William: I don’t understand.
Holderman: To be a writer is to be human, to be human is to have regrets, shames and so forth. What are YOU ashamed of… William?
William: (Nervous chuckle) I’m not going to tell you that… You’re crazy..
Holderman: (outburst of anger) If you can not tell me, than how will you ever tell the world?
William: I-I-I-I don’t know…
Holderman: If you ever hope to be a writer you must learn to be open and not the least big afraid of everything that makes you up. If you have the slightest hesitation, then there is no hope for you.
William: (nervous) ok…
Holderman: So…. (calming down) What are you ashamed of?
William: Well… (thinking) when I was twelve my friend and I decided to have a little fun. He got himself some small firecrackers and there was a little stray black cat that roamed the neighborhood. He grabbed the cat and had me hold it down while he tied the firecracker to its head he lit the fuse. I let go at the cat ran off behind a house and we heard the explosion (heavy sigh). He went and looked, but-but I never did. I still can’t believe what I did. You asked… I told. (He looks up scornfully at the old man).
Holderman: You are upset because you had a small part in killing a cat?
William: Yes… (nodding his head slightly)
Holderman: First of all, if what you said is true, you did not kill that cat. Your friend, provided he hasn’t grown out of it should seek help for his destructive behavior. However, you, you were just being a stupid kid as we all were at age twelve.
William: I don’t think you understand this is something that…
Holderman: I understand you feel guilty for not helping that animal and while I pity that poor creature you must learn that guilt and shame are two different emotions and guilt can be absolved by others but shame you must face yourself.
William: (very angry, yelling) Well, what are you ashamed of? You’re asking me all these questions, watch me spill my guts and you nail them to the table. What about you? I want you to go first then.
Holderman: You want to know what I am ashamed of?
William: Yeah, since you are pushing me, yes I want to know.
Holderman: You killed a cat. I killed people. Five of them in fact, two of them were under the age of fourteen.
William: (Skeptical) When?
Holderman: World War 2. That’s when.
William: You weren’t IN World War 2. I checked your biography. Your brother was in the war, but you were too young.
Holderman: I lied.
Holderman: My brother was drafted in the closing months of the war. However he was a pacifist with bad lungs. He never would have survived basic training much less an actual battle. Being stronger but too young I went down to the army office with all of my brothers information and pretended to be him. Since we looked alike it wasn’t a challenge. They just wanted soldiers, they didn’t care that there were a year shy of drafting age.
William: Ok, so you went to war and killed people, big deal, millions of others did.
Holderman: I made it just in time to help the armies siege Berlin. As we got closer to the city limits the younger the soldiers got. Hitler was getting desperate and he was giving guns to little boys. Twelve, thirteen, it didn’t matter. He gave them rifles and sent them against tanks, artillery and hundreds of well-trained troops.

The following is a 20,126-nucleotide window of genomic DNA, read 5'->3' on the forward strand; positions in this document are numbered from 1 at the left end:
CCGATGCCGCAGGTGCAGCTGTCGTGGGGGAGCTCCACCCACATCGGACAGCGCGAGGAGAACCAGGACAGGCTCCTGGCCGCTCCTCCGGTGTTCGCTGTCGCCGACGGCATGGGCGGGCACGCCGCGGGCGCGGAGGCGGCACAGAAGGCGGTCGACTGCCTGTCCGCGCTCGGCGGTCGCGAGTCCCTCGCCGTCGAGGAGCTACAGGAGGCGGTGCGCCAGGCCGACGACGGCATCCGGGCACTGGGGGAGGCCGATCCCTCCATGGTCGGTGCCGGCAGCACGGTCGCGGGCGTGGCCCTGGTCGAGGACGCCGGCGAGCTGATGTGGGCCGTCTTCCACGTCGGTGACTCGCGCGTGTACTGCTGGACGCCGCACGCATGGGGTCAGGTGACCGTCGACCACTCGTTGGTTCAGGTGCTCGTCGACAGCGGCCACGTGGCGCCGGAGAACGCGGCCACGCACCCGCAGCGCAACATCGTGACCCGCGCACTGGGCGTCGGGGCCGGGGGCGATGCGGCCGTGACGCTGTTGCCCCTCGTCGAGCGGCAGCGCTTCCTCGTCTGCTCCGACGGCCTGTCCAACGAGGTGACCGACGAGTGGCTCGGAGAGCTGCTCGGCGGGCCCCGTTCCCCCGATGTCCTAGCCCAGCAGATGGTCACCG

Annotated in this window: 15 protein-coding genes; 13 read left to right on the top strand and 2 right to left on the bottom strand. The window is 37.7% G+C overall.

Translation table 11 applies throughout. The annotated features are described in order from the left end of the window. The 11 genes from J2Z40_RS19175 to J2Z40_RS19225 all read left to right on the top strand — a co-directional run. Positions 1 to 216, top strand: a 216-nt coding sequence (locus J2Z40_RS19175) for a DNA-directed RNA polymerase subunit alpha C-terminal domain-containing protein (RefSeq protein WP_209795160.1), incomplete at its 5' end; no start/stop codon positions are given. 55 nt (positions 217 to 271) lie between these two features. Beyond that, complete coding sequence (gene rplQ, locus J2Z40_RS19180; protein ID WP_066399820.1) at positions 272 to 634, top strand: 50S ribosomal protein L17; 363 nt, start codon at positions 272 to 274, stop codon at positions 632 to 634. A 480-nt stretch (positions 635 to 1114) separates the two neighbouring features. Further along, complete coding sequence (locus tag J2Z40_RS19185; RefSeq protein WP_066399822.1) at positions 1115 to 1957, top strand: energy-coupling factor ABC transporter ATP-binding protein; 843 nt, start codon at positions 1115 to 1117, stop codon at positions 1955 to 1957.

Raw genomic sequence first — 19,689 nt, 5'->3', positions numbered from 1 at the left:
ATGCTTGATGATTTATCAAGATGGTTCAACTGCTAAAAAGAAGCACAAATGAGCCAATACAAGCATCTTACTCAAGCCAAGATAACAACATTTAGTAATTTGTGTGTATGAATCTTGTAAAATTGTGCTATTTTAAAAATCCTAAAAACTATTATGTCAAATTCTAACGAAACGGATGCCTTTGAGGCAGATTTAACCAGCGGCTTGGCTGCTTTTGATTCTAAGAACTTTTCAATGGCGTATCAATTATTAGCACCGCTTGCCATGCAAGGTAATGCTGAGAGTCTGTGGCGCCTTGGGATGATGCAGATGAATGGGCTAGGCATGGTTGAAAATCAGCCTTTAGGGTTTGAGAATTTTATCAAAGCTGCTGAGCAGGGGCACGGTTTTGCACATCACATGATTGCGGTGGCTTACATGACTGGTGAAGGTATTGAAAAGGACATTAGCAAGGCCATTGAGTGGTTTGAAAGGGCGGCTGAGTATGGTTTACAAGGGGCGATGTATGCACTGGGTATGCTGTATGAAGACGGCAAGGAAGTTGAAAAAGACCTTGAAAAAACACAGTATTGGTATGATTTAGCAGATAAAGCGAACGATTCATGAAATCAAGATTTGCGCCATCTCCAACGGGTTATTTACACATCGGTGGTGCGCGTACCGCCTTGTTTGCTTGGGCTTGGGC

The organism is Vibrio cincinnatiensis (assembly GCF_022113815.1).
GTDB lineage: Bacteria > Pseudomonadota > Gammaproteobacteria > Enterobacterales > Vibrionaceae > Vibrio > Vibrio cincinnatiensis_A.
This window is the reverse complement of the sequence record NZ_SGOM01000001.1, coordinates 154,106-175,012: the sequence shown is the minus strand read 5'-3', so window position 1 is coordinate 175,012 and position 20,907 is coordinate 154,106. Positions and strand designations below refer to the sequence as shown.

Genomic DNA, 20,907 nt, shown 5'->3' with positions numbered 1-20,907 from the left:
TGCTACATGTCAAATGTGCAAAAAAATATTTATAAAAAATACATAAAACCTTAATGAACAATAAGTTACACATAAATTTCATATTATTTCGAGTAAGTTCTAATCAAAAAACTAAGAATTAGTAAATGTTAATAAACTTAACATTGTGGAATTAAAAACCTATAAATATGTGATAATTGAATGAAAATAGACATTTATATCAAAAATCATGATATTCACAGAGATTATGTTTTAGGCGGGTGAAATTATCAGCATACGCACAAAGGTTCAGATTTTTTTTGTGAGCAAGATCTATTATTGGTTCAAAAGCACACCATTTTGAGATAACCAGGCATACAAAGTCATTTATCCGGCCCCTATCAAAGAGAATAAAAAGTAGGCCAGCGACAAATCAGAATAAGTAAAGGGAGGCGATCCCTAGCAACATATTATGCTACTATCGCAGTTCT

William: I didn’t know this…
Holderman: (interrupting) I meant to shoot one of them in the leg, he was coming toward me clumsily and I didn’t wish to kill him. I shot at his feet but when I started firing he hit the ground and on the way down took a bullet square in his brain killing him instantly. Another time, my unit was in a suburb of Berlin and we came under fire from a gunner behind a small brick wall. We were pinned down pretty good but I saw his head stick up over the wall for just a second and I fired, and blew his entire skull out from the ear up. I was ecstatic at first, wondering what medal I would get, but when we went over there and saw it was a young man of just twelve, I broke down and cried. THAT is shame, not guilt.
Holderman: Yeah, wow… That’s what shame does, wow people. It’s soul-bearing, eye-opening and awe-inspiring. People spit on guilt, but are struck hard by shame. (long pause) So let’s try this again, what are you ASHAMED of?
William: (sighs heavily and pauses to think, he’s visibly worried about saying anything). Shortly after I was born… my parents divorced. I lived with my mother for many years but when I was about five she re-married. My stepfather didn’t care much for me. He seemed to think that I stood between him and my mom. As a result, he would hit me at the drop of a hat. I recall one time, I spilled my soda on the carpet and he hit me right across the chin chipping my bottom tooth. He told my mother that I fell down the stairs, she bought it but a week later she saw him toss me to the ground as hard as he could and we ran out on him. We spent several months in a shelter after that… (long pause)
Holderman: (happily) Excellent, now you have something to write about.
William: Write about it! I can barely tell anyone about it! How the hell am I going to write about this and let the whole world see it! You must be crazy!
Holderman: You don’t write about it and tell the story. You write about it by using it. Use the emotions, the pain, the hatred, the fear, use them to write about whatever subject comes to mind. Write about the night but include the fear you felt when your stepfather raised his hand. Write about a thorn but use the pain of the blows you took to help you. Emotions are more powerful than events, always have been, always will be.
William: I see…
Holderman: Yes, you do see. You have your first assignment before you now. You are to go home and write something and impress me with it. Bring it here the same time tomorrow that you arrived today and I will read it. Use what you have learned and we will see where you stand. Now go…
William: Ok, same time tomorrow you said? (Holderman nods, William gets up and begins to walk to the door)
Holderman: Another thing… (William turns around) If you should show up tomorrow and I seriously doubt you will. You will be on your way to being a writer. It will be but the first step in a journey of many miles.
William: I’ll be here…
Holderman: We’ll see…
(exit William, Curtain falls)